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The Pound to Canadian Dollar exchange rate’s (GBPCAD) short-term rebound has been halted by a flareup in geopolitical tensions, although it is too soon to say the pair is about to return to lows around 1.6350.
The GBPCAD has staged a recovery over the past two weeks from 1.6350 to close out the previous week at 1.6712 having made an impressive recovery following Friday’s stronger-than-expected Canadian labour market data.
But the recovery is tested Monday by a spike in oil prices following the weekend terrorist attacks conducted by Hamas in Isreal.
The attacks raise the prospect of Iran – a longtime sponsor of Hamas – coming under pressure from the West, or even via retaliatory attacks by Israel.
Given Iran’s importance as an oil exporter, it is little surprise that oil prices have risen amidst concerns for the outlook of supply.
Higher oil prices in turn benefit oil producers, such as Canada. But the Dollar – a natural safe haven – is also higher amidst these rising oil prices and soft stock markets.
The Canadian Dollar also has a high correlation with the U.S. Dollar and is therefore benefiting against the likes of the Pound and Euro.
“A persistently strong U.S. economy should keep CAD supported via bilateral trade channels. External factors, in particular oil prices, remain supportive, and continued OPEC cuts into yearend, which should provide a tailwind for CAD,” says a recent note from Citi, citing the linkages between the CAD, USD and oil prices.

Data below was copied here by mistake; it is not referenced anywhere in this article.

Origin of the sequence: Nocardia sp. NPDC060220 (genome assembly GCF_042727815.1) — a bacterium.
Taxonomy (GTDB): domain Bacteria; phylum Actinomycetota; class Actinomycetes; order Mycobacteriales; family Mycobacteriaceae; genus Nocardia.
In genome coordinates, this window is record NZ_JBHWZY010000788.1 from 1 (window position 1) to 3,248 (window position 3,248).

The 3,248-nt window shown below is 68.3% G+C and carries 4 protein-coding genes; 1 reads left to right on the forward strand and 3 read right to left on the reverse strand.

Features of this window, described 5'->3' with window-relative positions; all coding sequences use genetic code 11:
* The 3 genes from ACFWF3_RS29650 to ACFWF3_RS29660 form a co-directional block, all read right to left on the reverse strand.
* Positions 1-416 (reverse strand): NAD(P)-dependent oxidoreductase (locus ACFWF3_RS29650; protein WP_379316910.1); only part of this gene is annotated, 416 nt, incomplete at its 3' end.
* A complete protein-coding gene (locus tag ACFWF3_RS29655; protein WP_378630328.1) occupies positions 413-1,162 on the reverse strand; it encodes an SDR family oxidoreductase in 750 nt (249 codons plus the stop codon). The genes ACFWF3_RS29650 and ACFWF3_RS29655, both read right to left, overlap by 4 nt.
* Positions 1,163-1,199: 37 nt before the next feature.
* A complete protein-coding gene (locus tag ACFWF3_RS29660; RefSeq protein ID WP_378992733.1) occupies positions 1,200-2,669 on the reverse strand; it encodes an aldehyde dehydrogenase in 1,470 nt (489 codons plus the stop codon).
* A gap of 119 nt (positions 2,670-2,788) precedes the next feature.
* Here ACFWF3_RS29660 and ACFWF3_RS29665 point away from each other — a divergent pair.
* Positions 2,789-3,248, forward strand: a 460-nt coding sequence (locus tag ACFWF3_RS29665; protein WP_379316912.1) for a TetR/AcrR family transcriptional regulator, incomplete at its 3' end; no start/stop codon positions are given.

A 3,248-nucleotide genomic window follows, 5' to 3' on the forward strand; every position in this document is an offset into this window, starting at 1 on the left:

Global events are therefore exerting influence over CAD and have helped put a lid on the recent GBPCAD recovery and much will depend on how long fears remain elevated.
A number of economists and market analysts we follow say the impact of the weekend events should be limited and they expect the market to revert to previous settings.
“Historically, markets have rebounded from geopolitical crises,” says Nigel Green, CEO of deVere Group. “I would urge investors to avoid knee-jerk reactions to the oil price surge.”
WTI oil prices plunged 9.0% last week and despite the conflict in the Middle East are only up 2.72% at the time of writing Monday; they had been as much as 5.0% higher earlier in the day.
Indeed, the initial spike has faded somewhat and it appears crude has a mountain to climb if it is to reverse the declines that are linked to concerns for the outlook of global growth.
“We will closely monitor the situation but believe that this is unlikely a tectonic shift in geopolitics bearing lasting impact,” says Norbert Rücker, Head of Economics & Next Generation Research at Julius Baer. GBPCAD can look to restart a short-term rebound if fears subside.
Above: GBPCAD at daily intervals with the 200-day moving average shown.
The recovery now takes the Pound-Canadian Dollar rate back up to the 200-day moving average, a line on the chart that could provide notable resistance.
The 200-day MA is expected to be surrounded by market orders as traders anticipate this is where the rebound would fade, thereby capping the advance.
Should the line be broken then the rebound could regain momentum and we would call an end to the recent downturn. A simple rule we follow is that a market enters a downtrend once below the 200-day MA (which happened to GBPCAD last month) and enters an uptrend once it has successfully broken above.
Taken together, this means the GBPCAD remains in a downtrend but is subject to a counter-trend rebalancing that can still extend a little higher over the coming days before it resumes weakness.